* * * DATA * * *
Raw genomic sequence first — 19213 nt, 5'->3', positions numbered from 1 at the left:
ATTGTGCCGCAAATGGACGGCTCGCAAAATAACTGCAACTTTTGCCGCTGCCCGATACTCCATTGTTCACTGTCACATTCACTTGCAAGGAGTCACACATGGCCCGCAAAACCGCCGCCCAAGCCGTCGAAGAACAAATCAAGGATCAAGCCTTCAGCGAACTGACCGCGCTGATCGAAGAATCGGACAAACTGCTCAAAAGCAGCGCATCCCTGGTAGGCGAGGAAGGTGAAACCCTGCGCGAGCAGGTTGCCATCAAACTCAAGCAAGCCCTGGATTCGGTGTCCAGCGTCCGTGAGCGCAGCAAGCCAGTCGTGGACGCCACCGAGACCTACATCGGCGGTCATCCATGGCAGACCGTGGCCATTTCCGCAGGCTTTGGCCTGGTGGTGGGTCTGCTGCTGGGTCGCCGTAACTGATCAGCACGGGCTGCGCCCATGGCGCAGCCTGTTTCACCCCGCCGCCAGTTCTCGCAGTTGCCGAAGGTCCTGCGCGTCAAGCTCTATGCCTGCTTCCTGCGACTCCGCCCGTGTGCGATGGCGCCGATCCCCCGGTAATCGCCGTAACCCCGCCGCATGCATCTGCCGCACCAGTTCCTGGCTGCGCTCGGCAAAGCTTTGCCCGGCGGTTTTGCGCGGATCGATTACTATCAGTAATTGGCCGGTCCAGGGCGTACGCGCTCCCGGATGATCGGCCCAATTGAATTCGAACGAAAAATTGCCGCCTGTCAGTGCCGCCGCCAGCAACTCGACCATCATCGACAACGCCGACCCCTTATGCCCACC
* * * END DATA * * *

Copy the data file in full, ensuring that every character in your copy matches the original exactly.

Raw genomic sequence first — 19213 nt, 5'->3', positions numbered from 1 at the left:
ATTGTGCCGCAAATGGACGGCTCGCAAAATAACTGCAACTTTTGCCGCTGCCCGATACTCCATTGTTCACTGTCACATTCACTTGCAAGGAGTCACACATGGCCCGCAAAACCGCCGCCCAAGCCGTCGAAGAACAAATCAAGGATCAAGCCTTCAGCGAACTGACCGCGCTGATCGAAGAATCGGACAAACTGCTCAAAAGCAGCGCATCCCTGGTAGGCGAGGAAGGTGAAACCCTGCGCGAGCAGGTTGCCATCAAACTCAAGCAAGCCCTGGATTCGGTGTCCAGCGTCCGTGAGCGCAGCAAGCCAGTCGTGGACGCCACCGAGACCTACATCGGCGGTCATCCATGGCAGACCGTGGCCATTTCCGCAGGCTTTGGCCTGGTGGTGGGTCTGCTGCTGGGTCGCCGTAACTGATCAGCACGGGCTGCGCCCATGGCGCAGCCTGTTTCACCCCGCCGCCAGTTCTCGCAGTTGCCGAAGGTCCTGCGCGTCAAGCTCTATGCCTGCTTCCTGCGACTCCGCCCGTGTGCGATGGCGCCGATCCCCCGGTAATCGCCGTAACCCCGCCGCATGCATCTGCCGCACCAGTTCCTGGCTGCGCTCGGCAAAGCTTTGCCCGGCGGTTTTGCGCGGATCGATTACTATCAGTAATTGGCCGGTCCAGGGCGTACGCGCTCCCGGATGATCGGCCCAATTGAATTCGAACGAAAAATTGCCGCCTGTCAGTGCCGCCGCCAGCAACTCGACCATCATCGACAACGCCGACCCCTTATGCCCACC